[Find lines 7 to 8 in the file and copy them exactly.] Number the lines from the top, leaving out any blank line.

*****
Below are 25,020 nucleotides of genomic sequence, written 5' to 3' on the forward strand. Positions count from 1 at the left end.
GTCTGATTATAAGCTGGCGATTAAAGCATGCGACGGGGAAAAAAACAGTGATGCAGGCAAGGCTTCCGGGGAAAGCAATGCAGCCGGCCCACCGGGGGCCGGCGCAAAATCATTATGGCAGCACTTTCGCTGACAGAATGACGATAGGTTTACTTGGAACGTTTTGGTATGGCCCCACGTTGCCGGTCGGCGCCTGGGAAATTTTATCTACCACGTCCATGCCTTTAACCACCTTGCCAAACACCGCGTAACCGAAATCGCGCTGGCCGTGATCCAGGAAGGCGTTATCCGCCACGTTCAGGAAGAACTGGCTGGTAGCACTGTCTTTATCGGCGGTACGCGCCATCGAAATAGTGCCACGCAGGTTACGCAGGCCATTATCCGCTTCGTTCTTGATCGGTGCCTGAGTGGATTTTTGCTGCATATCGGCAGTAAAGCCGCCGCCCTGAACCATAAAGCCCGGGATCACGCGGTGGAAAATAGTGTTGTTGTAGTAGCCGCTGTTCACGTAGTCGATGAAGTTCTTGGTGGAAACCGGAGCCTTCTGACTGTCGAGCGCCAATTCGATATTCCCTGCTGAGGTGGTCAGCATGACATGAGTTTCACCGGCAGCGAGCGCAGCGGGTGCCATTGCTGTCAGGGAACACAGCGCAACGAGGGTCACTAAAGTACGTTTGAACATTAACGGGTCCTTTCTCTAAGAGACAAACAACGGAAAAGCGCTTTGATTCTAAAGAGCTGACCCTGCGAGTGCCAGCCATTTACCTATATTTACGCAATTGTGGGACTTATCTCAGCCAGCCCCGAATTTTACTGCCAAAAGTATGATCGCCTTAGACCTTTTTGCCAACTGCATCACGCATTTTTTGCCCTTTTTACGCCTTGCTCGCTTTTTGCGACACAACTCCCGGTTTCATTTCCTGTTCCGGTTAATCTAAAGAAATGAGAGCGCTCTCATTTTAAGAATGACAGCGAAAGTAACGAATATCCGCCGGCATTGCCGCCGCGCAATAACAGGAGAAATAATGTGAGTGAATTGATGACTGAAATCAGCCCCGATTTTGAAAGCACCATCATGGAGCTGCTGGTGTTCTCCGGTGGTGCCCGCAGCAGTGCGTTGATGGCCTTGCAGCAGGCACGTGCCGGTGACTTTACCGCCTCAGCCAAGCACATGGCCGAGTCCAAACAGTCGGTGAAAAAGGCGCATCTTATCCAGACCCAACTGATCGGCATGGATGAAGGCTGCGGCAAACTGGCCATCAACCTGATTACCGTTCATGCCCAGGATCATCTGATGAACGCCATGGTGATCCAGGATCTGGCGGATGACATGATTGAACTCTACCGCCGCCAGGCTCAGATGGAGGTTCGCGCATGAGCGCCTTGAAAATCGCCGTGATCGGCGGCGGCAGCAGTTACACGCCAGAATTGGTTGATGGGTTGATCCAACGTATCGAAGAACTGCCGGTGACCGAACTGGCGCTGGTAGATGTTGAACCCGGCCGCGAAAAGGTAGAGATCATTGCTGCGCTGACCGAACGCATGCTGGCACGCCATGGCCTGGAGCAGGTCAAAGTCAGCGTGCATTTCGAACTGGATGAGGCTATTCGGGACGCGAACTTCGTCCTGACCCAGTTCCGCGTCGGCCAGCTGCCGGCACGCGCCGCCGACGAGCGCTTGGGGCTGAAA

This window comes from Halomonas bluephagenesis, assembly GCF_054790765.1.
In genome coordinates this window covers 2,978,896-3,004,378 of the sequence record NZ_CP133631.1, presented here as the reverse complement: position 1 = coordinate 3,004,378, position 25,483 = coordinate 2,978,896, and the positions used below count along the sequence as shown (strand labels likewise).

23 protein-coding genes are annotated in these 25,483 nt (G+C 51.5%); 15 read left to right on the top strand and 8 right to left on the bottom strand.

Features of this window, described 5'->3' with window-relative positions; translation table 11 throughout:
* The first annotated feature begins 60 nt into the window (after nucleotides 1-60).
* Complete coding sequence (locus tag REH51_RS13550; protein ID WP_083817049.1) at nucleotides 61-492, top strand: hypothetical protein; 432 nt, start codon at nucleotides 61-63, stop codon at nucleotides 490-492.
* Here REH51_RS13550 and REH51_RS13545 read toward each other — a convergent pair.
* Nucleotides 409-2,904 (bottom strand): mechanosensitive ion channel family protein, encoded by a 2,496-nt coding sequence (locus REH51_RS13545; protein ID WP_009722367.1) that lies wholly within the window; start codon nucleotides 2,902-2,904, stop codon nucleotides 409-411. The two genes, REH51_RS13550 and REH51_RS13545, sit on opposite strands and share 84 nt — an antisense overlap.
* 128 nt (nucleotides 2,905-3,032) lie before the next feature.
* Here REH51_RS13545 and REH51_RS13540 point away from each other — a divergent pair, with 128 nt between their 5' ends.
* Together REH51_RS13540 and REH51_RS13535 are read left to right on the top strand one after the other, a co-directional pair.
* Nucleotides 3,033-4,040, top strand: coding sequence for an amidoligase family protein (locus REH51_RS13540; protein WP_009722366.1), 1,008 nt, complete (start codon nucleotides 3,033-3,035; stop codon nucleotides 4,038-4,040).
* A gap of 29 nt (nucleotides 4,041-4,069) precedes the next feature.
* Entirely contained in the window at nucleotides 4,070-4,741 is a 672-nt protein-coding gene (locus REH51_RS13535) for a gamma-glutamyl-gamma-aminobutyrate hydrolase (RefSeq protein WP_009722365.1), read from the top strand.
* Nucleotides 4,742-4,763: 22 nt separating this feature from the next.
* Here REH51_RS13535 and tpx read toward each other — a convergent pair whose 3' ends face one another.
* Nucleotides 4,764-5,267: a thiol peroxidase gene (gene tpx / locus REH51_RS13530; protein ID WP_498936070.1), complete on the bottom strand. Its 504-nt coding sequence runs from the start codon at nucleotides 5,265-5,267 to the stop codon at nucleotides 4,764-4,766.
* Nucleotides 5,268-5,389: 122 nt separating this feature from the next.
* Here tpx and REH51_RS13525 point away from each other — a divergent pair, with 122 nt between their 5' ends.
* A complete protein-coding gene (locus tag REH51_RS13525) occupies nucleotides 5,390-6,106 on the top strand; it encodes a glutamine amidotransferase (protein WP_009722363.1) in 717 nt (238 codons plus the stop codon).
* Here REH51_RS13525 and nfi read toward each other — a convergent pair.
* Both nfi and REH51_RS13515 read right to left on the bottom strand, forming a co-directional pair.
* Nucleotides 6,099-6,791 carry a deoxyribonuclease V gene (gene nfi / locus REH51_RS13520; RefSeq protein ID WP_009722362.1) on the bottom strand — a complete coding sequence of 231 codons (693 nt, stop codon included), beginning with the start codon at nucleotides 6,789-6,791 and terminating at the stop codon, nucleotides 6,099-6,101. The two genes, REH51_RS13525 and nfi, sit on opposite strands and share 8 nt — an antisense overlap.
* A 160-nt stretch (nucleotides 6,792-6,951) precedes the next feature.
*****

* The first annotated feature begins 60 nt into the window (after nucleotides 1-60).
* Complete coding sequence (locus tag REH51_RS13550; protein ID WP_083817049.1) at nucleotides 61-492, top strand: hypothetical protein; 432 nt, start codon at nucleotides 61-63, stop codon at nucleotides 490-492.